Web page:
Thursday, July 7, 2005


I just heard that Dennis has crossed the Category 2 boundary, with winds of 105 mph. View the the menacing-looking satellite loop. This is a significant development for several reasons:

1. The hurricane appears to be strengthening faster than TPC projections. We will see in the morning discussion an increase in max wind estimates, currently at 105 knots (roughly 115-120 mph). I think it is becoming evident that Dennis has Category 4 potential given this 15 mph jump in speed.

2. A turn to the NW has occurred, and this may indicate the storm will jog around Jamaica to the north, not to the south as originally believed. This could be due to frictional effects of the northeast quadrant interacting with Haiti. As a result, the counter-clockwise wind flow coming around from the southwest and southeast quadrants is stronger. This in turn puts directional imbalance in the movement, with the northern portion slightly weaker and the southern portion stronger. The storm responds by turning more NW. Further evidence of this is a TPC comment from yesterday indicating the western portion of outflow was unusually consistent. Western fringes of westward moving storms can be more ragged and uneven.

3. The most important observation is that slight changes in the track now have major implications 3 and 4 days from now. If Dennis jogs around Jamaica to the north, then could frictional effects temporarily weaken the southern quadrants and allow a more westward track? This small change in movement now could mean the difference between an apocalyptic landfall in New Orleans, or an equally devastating impact on the weary Florida panhandle and surrounding states.


Terpboy said...

Since the NWS began naming hurricanes with men’s names in 1979, there have been four storms named Dennis.

1981- August- TS Dennis struck Florida, passing North through the state, skirting the coast, until it passed out to sea, becoming a Cat 1 hurricane as it moved away from the mouth of the Chesapeake.

1987- September- only reached TS levels, died well out to sea, never reaching 58 degrees W

1993- August- ditto 1987, died at 45 degrees W

1999- August/September- smacked NC twice, first, out to sea as a Cat 1, then it meandered around 74 degrees W for a few days, then it came ashore with 70 mph TS winds and torrential rains. This set the stage for Floyd, which showed up as a Cat 3 11 days later. The Dennis-soaked ground allowed no absorption, and caused tremendous flooding in the Carolinas, as well as other areas.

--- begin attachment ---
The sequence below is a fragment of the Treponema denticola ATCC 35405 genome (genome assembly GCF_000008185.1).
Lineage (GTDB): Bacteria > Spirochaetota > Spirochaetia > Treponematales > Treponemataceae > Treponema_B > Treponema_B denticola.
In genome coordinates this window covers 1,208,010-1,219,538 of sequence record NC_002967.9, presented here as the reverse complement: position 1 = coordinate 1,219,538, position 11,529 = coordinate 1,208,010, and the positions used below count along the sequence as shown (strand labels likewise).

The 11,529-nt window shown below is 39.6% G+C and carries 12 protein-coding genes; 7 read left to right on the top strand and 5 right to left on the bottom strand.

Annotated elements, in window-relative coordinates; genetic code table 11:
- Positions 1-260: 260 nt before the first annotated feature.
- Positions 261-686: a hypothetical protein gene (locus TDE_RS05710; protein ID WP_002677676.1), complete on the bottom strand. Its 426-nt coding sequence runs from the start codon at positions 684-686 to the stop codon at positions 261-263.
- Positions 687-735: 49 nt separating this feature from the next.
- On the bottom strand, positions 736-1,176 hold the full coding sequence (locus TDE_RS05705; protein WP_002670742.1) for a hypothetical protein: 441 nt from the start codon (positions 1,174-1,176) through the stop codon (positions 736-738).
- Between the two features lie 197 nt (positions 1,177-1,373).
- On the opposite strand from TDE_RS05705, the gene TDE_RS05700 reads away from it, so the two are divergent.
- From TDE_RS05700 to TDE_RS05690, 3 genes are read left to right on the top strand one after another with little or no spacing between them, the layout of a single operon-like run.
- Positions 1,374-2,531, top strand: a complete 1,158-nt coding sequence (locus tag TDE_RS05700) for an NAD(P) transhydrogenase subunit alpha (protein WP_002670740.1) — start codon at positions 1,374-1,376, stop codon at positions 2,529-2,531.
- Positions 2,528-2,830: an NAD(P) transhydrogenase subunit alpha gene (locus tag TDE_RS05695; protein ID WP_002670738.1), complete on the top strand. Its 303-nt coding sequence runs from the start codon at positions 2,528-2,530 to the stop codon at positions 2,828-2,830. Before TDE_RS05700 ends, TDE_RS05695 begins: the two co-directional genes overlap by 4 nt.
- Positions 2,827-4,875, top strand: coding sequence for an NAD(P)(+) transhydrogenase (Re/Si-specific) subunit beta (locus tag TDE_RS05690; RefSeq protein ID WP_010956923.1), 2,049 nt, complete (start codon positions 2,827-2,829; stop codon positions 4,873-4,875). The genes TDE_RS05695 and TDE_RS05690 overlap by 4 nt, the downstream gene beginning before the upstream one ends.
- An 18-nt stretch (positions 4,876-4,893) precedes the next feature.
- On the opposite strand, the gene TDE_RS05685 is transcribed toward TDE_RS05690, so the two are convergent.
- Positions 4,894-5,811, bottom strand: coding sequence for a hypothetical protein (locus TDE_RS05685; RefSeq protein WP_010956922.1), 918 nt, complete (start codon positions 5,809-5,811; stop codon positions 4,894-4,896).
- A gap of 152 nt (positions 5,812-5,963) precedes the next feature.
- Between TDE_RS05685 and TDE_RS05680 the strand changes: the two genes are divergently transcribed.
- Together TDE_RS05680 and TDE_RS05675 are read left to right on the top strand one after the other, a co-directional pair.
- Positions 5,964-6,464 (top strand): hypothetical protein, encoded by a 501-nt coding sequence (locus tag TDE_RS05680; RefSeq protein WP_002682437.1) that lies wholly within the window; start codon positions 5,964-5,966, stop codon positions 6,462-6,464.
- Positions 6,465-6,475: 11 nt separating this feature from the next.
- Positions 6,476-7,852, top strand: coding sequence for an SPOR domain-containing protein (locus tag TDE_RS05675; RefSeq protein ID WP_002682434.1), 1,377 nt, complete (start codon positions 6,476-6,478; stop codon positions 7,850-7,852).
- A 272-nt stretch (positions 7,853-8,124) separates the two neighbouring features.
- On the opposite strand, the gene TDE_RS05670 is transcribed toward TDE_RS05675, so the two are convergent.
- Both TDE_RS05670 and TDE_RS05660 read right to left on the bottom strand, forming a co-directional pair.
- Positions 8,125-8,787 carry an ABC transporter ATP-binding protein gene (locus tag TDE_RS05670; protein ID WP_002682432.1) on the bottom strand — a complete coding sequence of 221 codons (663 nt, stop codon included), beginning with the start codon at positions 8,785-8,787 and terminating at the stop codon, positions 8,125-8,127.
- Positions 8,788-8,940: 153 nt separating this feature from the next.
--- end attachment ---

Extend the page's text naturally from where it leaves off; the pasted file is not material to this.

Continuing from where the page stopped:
2005- 6 July-2300 hours- Dennis the fifth has sustained winds of 85 mph.
7 July- 0800- Dennis the V is now a strengthening Cat 2, with sustained winds of 105 mph

To quote Mr F quoting Star Wars:
"I got a bad feeling about this"


E.H. Boston said...

For now weather has taken a back seat, for me anyway.

Still trying to get in touch with several of my relatives living in London...a scary time for all of them over there, no doubt. There is nothing more I think I can say, but hope everyone is okay.

Bob said...

Here in Okaloosa County it's a beautiful summer day - sunny, not too humid. Only problem is that "thang" out there down south of Cuba. And it's headed this way. We had our fun last year with Ivan. Okaloosa and points east fared better than Pensacola, but there are still houses with blue roofs. The beach erosion caused by Opal was just starting to get better when Ivan came along, and even a dinky system like Arlene only made that worse. A hot topic in southeast Okaloosa and southwest Walton counties is beach renourishment, basically dredging sand from the Gulf and piling it up on the beach. There's some contention over this plan because it's going to be paid for by public money, and the built-up area would then be public access beach. This does not please the homeowners along the beach, who don't want the public access. Depending on which way Dennis goes, their wishes may not matter. As eroded as the beach and dunes are, I wouldn't be surprised to see some multi-million dollar beachfront homes plop into the Gulf early next week.

Terpboy said...

To e.h., and any others:

My post was written after 11PM on 6 July, when I saw that the site was "having problems" this morning, I copied and pasted it to today's Forecast on the assumption that maybe somebody would be interested in reading it...

...then I turned around and turned on the TV.

My thoughts and prayers are with those in London, and with anyone, like yourself, who has contacts in harm's way. I hope that your relatives are safe.